Calvin's Commentaries, Vol. 4: Harmony of the Law, Part II, tr. by John King, [1847-50], at sacred-texts.com
Leviticus 6:16-18, 26-29
16. And the remainder thereof shall Aaron and his sons eat: with unleavened bread shall it be eaten in the holy place; in the court of the tabernacle of the congregation they shall eat it.
16. Quod superfuerit ex minha, comedent Aharon et filii ejus: azymum comedetur in loco sancto, in atrio tabernaculi conventionis, comedent illud.
17. It shall not be baken with leaven. I have given it unto them for their portion of my offerings made by fire; it is most holy, as is the sin offering, and as the trespass offering.
17. Non coquetur fermentatum: portionem eorum dedi illud ex oblationibus meis ignitis: sanctitas sanctitatum est, sicut oblatio pro peccato, et sicut oblatio pro delicto.
18. All the males among the children of Aaron shall eat of it. It shall be a statute for ever in your generations concerning the offerings of the LORD made by fire: every one that toucheth them shall be holy.
18. Omnis masculus in filiis Aharon comedet illud, statutum perpetuum est satatibus vestris de oblationibus ignitis jehovae: qui tetigerit eas sanctificabitur.
26. The priest that offereth it for sin shall eat it: in the holy place shall it be eaten, in the court of the tabernacle of the congregation.
26. Sacerdos oblationem pro peccato comedet, in loco sancto comedetur, in atrio tabernaculi conventionis.
27. Whatsoever shall touch the flesh thereof shall be holy: and when there is sprinkled of the blood thereof upon any garment, thou shalt wash that whereon it was sprinkled in the holy place.
27. Qui tetigerit carnem ejus sanetificabitur, et si defluxerit de sanguine ejus super vestera, illud super quod defiuxerit lavabis in loco sancto.
28. But the earthen vessel wherein it is sodden shall be broken: and if it be sodden in a brazen pot, it shall be both scoured, and rinsed in water.
28. Et vas testaceum in quo coquetur, confringetur: quod si in vase aeneo cotta fuerit, defricabitur et lavabitur aqua.
29. All the males among the priests shall eat thereof: it is most holy.
29. Omnis masculus in sacerdotibus comedet illam: sanctitas sanctitatum est.
16. And the remainder thereof. He repeats what we have seen just before, that the residue of those oblations, in which there was peculiar holiness, should belong to the priests; but upon condition that they should be eaten nowhere except in the sanctuary. A special precept is also given as to the minha, (meat-offering,) that it should not be made into leavened bread; for thus the meal, which had been already dedicated to God, would be changed into common food, which could not be done without profanation. Since, then, God admits the priests, as it were, to His own table, the dignity of their office is not a little heightened by this privilege; yet in such a manner as that by their liberty the reverence due to God’s service may not be impaired. Afterwards Moses confirms in general terms that right, which had been before assigned to them, that they should take what remained of the burnt-offerings, on condition that it should be eaten by males only, and in the sacred place; in order that God’s presence may not only act as a restraint on their luxury and intemperance, but, also instruct them in the sobriety due from His servants, and, in a word, accustom them to exceeding purity, whilst they reflect that they are separated from all others. At the end of Le 6:18, some translate it in the neuter gender, “every thing that shall have touched them shall be holy:” but in this passage Moses seems to me to prescribe that none but the priests should touch the minha. It was said elsewhere of the altar and its vessels, that by virtue of their anointing they sanctified whatever was placed upon them; but we now see that ordinary men are prohibited from touching sacred things, that their sanctity may be inviolate. For we know that the sons of Aaron were anointed with this object, that they alone might be allowed to touch whatever was consecrated to God. Therefore the verb in the future tense is put for the imperative. So also it is soon afterwards said of the victims, Le 6:27, “Whosoever shall touch the flesh thereof shall be holy:” 212 because Moses enacts this special law for the priests, that they alone should handle the sacrifices. Nor does what immediately follows contradict this, “when there is sprinkled of the blood thereof on any garment,” etc.; for he does not mean to say that the garments or any vessels would be consecrated by the mere touch; but it is an argument from the less to the greater; if it were not lawful to take a garment sprinkled with the blood, or the pots in which the flesh was dressed, out of the tabernacle, unless the garment were washed, or the pots broken or rinsed, much more were they to beware lest any of the ordinary people should meddle with it. For how shall a mortal man dare to lay a hand upon that holy thing (sanctitati) which could not even cleave to the garment; of a priest without atonement? The sum is that a thing so holy should not be mixed with unhallowed things.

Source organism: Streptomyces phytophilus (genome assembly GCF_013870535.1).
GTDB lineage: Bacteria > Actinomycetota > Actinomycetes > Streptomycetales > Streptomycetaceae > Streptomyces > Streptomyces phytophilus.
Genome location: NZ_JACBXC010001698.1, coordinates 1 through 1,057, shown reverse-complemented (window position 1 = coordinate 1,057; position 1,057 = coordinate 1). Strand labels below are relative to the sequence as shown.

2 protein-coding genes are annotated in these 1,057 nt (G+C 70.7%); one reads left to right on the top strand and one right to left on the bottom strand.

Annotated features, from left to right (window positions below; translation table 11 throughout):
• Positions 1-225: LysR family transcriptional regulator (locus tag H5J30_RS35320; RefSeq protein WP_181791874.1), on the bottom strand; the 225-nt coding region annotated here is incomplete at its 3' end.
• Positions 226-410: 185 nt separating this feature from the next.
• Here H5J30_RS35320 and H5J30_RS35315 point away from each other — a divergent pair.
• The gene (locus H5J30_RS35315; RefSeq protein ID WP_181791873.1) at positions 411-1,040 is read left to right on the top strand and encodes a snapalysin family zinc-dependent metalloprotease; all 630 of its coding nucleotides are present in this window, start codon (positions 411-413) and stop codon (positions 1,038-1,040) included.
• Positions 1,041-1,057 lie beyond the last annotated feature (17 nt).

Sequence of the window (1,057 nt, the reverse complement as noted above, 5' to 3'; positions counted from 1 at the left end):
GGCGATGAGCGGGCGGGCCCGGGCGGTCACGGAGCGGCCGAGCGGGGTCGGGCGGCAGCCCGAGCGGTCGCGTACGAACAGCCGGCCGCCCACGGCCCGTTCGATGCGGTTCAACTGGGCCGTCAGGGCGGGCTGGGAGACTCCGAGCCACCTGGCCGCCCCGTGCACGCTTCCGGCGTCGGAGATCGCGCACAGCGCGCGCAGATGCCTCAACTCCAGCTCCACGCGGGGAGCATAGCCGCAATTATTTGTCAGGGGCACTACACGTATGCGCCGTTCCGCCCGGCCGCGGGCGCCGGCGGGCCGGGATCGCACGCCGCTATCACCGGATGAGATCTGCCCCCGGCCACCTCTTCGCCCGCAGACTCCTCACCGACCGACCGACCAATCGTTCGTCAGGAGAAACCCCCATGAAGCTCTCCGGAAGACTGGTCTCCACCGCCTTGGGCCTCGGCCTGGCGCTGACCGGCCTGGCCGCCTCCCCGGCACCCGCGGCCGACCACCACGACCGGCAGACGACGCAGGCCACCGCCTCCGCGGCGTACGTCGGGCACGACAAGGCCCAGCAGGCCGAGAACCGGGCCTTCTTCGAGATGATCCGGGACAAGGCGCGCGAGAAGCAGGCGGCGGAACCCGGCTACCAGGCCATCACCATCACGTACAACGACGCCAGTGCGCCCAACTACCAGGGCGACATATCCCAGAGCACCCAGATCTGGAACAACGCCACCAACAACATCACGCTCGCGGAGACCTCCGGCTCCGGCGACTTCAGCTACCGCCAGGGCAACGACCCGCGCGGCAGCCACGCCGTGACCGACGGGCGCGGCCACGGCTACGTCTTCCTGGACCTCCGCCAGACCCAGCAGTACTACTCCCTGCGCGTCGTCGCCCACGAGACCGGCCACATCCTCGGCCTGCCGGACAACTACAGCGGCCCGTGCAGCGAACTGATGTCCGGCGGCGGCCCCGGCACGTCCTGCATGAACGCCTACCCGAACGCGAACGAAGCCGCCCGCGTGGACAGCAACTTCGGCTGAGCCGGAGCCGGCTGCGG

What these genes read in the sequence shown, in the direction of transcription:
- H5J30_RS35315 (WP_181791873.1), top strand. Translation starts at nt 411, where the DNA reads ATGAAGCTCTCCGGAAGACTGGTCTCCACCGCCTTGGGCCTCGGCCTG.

A. V., “Whatsoever,” following the V. and not LXX.